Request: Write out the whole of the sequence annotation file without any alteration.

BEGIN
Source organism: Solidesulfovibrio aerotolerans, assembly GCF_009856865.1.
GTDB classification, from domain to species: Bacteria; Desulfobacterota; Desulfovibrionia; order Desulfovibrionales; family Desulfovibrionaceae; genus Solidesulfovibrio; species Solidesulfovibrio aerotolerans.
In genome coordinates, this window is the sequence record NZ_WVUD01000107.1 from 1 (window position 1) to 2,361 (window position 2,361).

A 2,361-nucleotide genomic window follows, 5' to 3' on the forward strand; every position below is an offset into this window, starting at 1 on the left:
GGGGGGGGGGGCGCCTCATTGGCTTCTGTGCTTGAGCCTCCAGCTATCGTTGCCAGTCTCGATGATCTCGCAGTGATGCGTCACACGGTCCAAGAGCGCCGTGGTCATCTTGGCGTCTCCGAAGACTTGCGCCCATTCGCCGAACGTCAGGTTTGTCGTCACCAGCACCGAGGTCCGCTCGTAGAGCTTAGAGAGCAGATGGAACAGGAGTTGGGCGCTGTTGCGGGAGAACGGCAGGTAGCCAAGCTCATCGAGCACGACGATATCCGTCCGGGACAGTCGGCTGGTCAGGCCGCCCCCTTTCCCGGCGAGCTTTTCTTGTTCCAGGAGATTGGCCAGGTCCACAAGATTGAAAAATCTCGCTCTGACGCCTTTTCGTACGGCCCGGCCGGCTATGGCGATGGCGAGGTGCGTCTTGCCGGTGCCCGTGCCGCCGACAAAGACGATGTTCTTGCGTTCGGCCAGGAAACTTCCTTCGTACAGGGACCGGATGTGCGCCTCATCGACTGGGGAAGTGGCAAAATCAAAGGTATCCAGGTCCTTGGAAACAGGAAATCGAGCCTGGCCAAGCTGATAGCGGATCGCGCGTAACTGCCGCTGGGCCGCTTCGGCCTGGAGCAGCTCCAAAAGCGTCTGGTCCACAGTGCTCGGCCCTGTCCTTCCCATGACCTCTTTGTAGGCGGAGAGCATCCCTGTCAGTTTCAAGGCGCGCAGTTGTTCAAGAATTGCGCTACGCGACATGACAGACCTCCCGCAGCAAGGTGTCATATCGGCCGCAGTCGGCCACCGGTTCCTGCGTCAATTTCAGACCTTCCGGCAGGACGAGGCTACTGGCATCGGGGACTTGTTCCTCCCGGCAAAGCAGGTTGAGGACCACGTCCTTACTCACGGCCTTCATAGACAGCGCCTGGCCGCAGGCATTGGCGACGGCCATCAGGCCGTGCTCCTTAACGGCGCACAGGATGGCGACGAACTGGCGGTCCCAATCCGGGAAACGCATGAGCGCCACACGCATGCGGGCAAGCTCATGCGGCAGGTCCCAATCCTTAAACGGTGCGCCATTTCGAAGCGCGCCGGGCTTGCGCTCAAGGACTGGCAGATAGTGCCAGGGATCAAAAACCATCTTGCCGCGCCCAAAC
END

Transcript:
Source organism: Solidesulfovibrio aerotolerans, assembly GCF_009856865.1.
GTDB classification, from domain to species: Bacteria; Desulfobacterota; Desulfovibrionia; order Desulfovibrionales; family Desulfovibrionaceae; genus Solidesulfovibrio; species Solidesulfovibrio aerotolerans.
In genome coordinates, this window is the sequence record NZ_WVUD01000107.1 from 1 (window position 1) to 2,361 (window position 2,361).

A 2,361-nucleotide genomic window follows, 5' to 3' on the forward strand; every position below is an offset into this window, starting at 1 on the left:
GGGGGGGGGGGCGCCTCATTGGCTTCTGTGCTTGAGCCTCCAGCTATCGTTGCCAGTCTCGATGATCTCGCAGTGATGCGTCACACGGTCCAAGAGCGCCGTGGTCATCTTGGCGTCTCCGAAGACTTGCGCCCATTCGCCGAACGTCAGGTTTGTCGTCACCAGCACCGAGGTCCGCTCGTAGAGCTTAGAGAGCAGATGGAACAGGAGTTGGGCGCTGTTGCGGGAGAACGGCAGGTAGCCAAGCTCATCGAGCACGACGATATCCGTCCGGGACAGTCGGCTGGTCAGGCCGCCCCCTTTCCCGGCGAGCTTTTCTTGTTCCAGGAGATTGGCCAGGTCCACAAGATTGAAAAATCTCGCTCTGACGCCTTTTCGTACGGCCCGGCCGGCTATGGCGATGGCGAGGTGCGTCTTGCCGGTGCCCGTGCCGCCGACAAAGACGATGTTCTTGCGTTCGGCCAGGAAACTTCCTTCGTACAGGGACCGGATGTGCGCCTCATCGACTGGGGAAGTGGCAAAATCAAAGGTATCCAGGTCCTTGGAAACAGGAAATCGAGCCTGGCCAAGCTGATAGCGGATCGCGCGTAACTGCCGCTGGGCCGCTTCGGCCTGGAGCAGCTCCAAAAGCGTCTGGTCCACAGTGCTCGGCCCTGTCCTTCCCATGACCTCTTTGTAGGCGGAGAGCATCCCTGTCAGTTTCAAGGCGCGCAGTTGTTCAAGAATTGCGCTACGCGACATGACAGACCTCCCGCAGCAAGGTGTCATATCGGCCGCAGTCGGCCACCGGTTCCTGCGTCAATTTCAGACCTTCCGGCAGGACGAGGCTACTGGCATCGGGGACTTGTTCCTCCCGGCAAAGCAGGTTGAGGACCACGTCCTTACTCACGGCCTTCATAGACAGCGCCTGGCCGCAGGCATTGGCGACGGCCATCAGGCCGTGCTCCTTAACGGCGCACAGGATGGCGACGAACTGGCGGTCCCAATCCGGGAAACGCATGAGCGCCACACGCATGCGGGCAAGCTCATGCGGCAGGTCCCAATCCTTAAACGGTGCGCCATTTCGAAGCGCGCCGGGCTTGCGCTCAAGGACTGGCAGATAGTGCCAGGGATCAAAAACCATCTTGCCGCGCCCAAAC